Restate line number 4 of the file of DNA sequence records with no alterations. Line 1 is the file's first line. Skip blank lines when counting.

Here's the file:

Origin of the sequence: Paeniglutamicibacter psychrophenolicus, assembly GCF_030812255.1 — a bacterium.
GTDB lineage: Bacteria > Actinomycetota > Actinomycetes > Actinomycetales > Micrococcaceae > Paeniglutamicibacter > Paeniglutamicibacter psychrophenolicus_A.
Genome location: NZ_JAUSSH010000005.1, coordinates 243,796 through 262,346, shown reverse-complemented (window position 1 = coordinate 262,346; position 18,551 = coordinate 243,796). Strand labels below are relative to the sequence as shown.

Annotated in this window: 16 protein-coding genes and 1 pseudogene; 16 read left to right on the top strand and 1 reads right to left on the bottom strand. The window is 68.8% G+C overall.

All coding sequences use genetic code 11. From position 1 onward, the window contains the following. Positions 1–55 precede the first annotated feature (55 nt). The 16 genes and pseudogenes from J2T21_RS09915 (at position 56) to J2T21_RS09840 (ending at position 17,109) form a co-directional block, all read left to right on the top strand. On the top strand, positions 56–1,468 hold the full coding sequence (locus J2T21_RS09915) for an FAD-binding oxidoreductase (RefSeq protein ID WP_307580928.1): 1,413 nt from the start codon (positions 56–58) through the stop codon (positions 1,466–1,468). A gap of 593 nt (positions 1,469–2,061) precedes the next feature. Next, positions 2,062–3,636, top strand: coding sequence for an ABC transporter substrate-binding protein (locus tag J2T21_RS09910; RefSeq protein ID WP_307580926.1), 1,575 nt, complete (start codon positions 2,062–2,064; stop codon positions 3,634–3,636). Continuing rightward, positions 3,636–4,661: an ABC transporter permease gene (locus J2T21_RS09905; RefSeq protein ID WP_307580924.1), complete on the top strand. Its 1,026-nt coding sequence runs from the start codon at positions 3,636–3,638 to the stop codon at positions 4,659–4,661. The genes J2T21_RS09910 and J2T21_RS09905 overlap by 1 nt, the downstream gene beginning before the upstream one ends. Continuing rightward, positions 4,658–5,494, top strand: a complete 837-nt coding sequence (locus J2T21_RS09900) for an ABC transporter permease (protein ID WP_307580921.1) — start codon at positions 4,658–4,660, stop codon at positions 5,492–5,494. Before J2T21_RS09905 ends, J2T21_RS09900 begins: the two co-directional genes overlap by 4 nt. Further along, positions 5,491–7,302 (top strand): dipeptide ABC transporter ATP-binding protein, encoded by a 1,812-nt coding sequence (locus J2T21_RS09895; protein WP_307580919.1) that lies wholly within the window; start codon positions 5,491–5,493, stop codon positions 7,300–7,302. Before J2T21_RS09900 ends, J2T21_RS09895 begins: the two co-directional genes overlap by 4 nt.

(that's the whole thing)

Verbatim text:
Annotated in this window: 16 protein-coding genes and 1 pseudogene; 16 read left to right on the top strand and 1 reads right to left on the bottom strand. The window is 68.8% G+C overall.